His Own Thing; An interview with Eoin French of Talos

Following a recent UK tour with Editors, a string of US dates supporting Peter, Bjorn and John, and a U.S. tour supporting Aurora, Talos (Cork, Ireland-based Eoin French) will return to North America for a brief run in April/May in support of his latest LP, Far Out Dust. Far Out Dust, released by BMG in February, is a stunning blend of organic and electronic music with a gorgeous sense of discovery and wonder. It was written and recorded all over the globe, including New York City, Los Angeles, London, Dublin, Cork, and Reykjavik. 

Where Talos’ acclaimed debut, Wild Alee, was a solitary affair about isolation and escape, Far Out Dust finds Talos embarking on new journeys, drawing strength and comfort from lived experience and deep human connection. The result is both his most ambitious songwriting and most sophisticated studio work, a collection that radiates with creative confidence even as it wrestles with the pain of doubt and regret.

French and his longtime production partner Ross Dowling (James Vincent McMorrow, Bell X1) shouldered much of the instrumental load on the album, in addition to working with producers like Doug Schadt (Maggie Rogers, Wet), Valgeir Sigurðsson (Sigur Ros, Feist) and Damian Taylor (Bjork, Arcade Fire), who also contributed a number of mixes. They then handed over the mastering duties to Emily Lazar (Coldplay, Angel Olsen).

Ghettoblaster recently caught up with French to discuss the album, his creative processes, and finding a style all his own.

When did you first realize that you had an aptitude for songwriting and composition? Are you self-taught or were you classically trained in music?

Self taught. I had some lessons early on but for the most part self taught. I don’t know was it ever really a ‘lightbulb moment’ type of thing. I’ve just always loved making music and writing and spent a long time doing it. Eventually I just found a style of making that felt like ‘my own thing.’

Was there a single moment when you had to determine whether to go off and like, be a banker or something, or pursue music instead?

In a weird way I was kind of lucky in that the state the economy in Ireland was in when I left college kind of determined that for me. I studied architecture and graduated to a recession so had the unique opportunity to explore a passion uninterrupted by a 9-to-5.

What have you been most proud of in your career to date?

I think the fact that I kept doing it is something I’m proud of. There were so many moments that it made way more sense to stop, but I didn’t. So here we are. I think I’m most proud of the song ‘Dawn, The Front’ on my new album. I had the opportunity to sample a song called ‘The Front’ by Conor Walsh. Conor was a friend of mine who passed away suddenly and this was kind of collaboration that we never got the chance to do.

Have you ever experienced writer’s block or are you relatively prolific?

Yup every time I write… I think I’ve just got better at working through it.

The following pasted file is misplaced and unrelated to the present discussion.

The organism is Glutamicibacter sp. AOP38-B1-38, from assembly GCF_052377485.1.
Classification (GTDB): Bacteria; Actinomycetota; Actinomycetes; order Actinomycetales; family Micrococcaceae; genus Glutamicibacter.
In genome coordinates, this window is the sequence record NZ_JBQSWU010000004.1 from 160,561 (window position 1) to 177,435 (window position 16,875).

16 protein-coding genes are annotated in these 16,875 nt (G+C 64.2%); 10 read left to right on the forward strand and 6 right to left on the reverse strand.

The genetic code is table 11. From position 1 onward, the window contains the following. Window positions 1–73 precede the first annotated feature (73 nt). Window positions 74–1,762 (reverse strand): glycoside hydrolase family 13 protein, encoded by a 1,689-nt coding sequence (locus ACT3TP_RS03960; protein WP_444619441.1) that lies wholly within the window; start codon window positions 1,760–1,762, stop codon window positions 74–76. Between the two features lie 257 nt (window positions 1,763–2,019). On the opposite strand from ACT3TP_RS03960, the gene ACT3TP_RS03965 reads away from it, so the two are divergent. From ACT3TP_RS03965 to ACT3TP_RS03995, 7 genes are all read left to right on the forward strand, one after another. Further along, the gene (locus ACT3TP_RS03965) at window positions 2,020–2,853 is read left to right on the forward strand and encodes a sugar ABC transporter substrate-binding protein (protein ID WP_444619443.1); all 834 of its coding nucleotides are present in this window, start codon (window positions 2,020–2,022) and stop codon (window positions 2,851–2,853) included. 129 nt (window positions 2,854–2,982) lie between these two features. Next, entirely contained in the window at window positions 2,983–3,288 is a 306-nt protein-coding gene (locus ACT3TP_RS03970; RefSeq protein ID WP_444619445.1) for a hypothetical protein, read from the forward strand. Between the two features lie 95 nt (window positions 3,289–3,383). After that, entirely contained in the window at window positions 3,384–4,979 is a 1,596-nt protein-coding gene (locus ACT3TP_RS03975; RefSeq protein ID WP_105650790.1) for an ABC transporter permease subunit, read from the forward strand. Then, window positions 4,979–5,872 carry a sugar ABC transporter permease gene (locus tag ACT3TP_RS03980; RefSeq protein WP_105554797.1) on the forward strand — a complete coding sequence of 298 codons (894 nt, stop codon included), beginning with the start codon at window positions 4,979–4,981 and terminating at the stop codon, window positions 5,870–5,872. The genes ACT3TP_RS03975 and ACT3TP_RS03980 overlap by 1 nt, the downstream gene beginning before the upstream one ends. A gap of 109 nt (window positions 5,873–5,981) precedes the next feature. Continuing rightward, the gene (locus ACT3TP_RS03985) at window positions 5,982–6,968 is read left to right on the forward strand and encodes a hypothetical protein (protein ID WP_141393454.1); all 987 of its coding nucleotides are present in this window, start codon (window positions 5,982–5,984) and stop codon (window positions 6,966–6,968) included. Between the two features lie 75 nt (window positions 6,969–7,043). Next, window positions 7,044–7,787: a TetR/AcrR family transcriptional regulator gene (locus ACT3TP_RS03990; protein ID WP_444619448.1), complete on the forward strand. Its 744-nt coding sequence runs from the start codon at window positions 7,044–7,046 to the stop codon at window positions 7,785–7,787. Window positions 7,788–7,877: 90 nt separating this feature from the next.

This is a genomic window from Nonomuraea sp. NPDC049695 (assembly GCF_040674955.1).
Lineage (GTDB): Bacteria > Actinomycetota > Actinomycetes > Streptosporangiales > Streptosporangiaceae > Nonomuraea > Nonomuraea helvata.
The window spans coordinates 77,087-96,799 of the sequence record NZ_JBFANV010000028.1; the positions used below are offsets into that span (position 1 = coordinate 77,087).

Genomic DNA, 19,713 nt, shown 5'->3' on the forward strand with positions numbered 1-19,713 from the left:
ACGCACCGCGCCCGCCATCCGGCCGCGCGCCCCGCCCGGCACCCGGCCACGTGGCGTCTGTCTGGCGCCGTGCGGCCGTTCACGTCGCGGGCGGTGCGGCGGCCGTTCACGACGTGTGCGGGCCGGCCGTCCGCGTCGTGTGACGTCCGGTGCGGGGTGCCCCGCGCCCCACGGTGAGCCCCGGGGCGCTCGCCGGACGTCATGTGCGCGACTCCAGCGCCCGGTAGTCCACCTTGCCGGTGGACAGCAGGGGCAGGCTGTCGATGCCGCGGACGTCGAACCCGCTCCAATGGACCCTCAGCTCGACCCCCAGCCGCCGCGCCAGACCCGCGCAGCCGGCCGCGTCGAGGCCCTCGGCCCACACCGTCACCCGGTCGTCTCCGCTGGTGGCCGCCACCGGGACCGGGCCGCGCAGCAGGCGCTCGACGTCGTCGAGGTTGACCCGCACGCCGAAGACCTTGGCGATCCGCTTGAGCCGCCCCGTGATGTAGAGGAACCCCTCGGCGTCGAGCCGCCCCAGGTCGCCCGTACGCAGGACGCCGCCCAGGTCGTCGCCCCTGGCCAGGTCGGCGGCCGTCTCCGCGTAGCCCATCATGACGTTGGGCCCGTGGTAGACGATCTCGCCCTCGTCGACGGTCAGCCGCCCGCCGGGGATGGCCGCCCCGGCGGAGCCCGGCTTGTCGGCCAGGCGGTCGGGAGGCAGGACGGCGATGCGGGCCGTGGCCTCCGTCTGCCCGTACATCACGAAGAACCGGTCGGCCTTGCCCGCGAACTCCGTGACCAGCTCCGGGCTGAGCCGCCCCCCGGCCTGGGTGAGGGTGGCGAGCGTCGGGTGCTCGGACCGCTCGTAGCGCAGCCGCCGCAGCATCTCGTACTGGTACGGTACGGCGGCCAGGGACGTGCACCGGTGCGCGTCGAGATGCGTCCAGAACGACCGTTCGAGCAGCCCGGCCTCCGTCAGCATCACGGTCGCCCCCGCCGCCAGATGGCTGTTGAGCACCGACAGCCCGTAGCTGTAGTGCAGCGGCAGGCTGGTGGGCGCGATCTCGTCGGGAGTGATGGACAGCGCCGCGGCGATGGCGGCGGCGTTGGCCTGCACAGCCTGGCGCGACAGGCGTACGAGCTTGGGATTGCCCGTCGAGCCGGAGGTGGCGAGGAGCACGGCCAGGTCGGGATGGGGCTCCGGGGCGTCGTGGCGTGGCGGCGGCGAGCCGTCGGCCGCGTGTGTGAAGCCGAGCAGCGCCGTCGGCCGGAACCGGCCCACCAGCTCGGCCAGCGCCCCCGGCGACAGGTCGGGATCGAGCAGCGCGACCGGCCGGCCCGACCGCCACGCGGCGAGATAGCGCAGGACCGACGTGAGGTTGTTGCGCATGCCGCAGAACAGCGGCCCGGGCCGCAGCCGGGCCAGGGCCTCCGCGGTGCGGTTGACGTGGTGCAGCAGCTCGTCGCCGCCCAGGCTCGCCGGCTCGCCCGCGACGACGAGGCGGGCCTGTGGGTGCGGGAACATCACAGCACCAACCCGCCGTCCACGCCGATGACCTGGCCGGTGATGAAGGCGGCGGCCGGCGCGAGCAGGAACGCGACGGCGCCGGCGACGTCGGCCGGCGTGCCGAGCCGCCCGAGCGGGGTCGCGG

Did each of the locations where you wrote and recorded this music have a particularly unique influence on what you were composing at the time?

Yes. I think where I am when I’m making something has the biggest effect on what I do. It effects the ‘colour’ of it for the most part. Somewhere like Reykjavik has a very distinct textural influence, that might be down to the landscape but also the influence of the people I luckily get to work with.

You had a number of collaborators and producers across Far Out Dust. What did each of them contribute that helped you realize your vision for the album?

It’s hard to say in particular who brought what. The increase in collaborators definitely taught me a lot more and I’ve added a lot more tools to how I write. We were very lucky to get Ian Chang (Son Lux) to put drums over some of the songs. He is one of my favourite musicians on the planet and as a drummer, stylistically he is totally unique. This was such an integral part to how some of the songs moved.

What is the benefit to releasing music in the LP format over rolling out singles as you complete them?

I think it shows a body of work. It says something. It captures a particular moment in time and condenses it down into something intense. For me, I will always make albums.

The press and commercial response to each of your records has been largely glowing. Is that validating or does that cause anxiety as you determine what next?

It’s encouraging. The main pressure comes from myself though. It’s always great when what you make is well received, but I think you need to try and not hang off of this stuff either. Every time I begin something new, I try and make something new and something that is better than the last piece of work. That’s all we can do really, and there’s enough pressure in that type of undertaking!

What were the highlights of your run with Peter Bjorn and John last year?

Playing Chicago and LA were both brilliant shows!  Chicago because as a kid I lived there for a short time and LA because a lot of the record was written there and it was great to play some of those songs back there…

Tour dates:

April 30 – Boston, MA @ Great Scott

May 01 – Washington, DC @ Union Stage

May 02 – Brooklyn, NY — Baby’s All Right

May 04 – Toronto, ON @ The Drake

May 06 – San Francisco, CA @ Popscene at Rickshaw Stop*

May 08 – Los Angeles, CA @ The Moroccan Lounge

*Co-headline with Bayonne

?Website | Twitter | Facebook | Instagram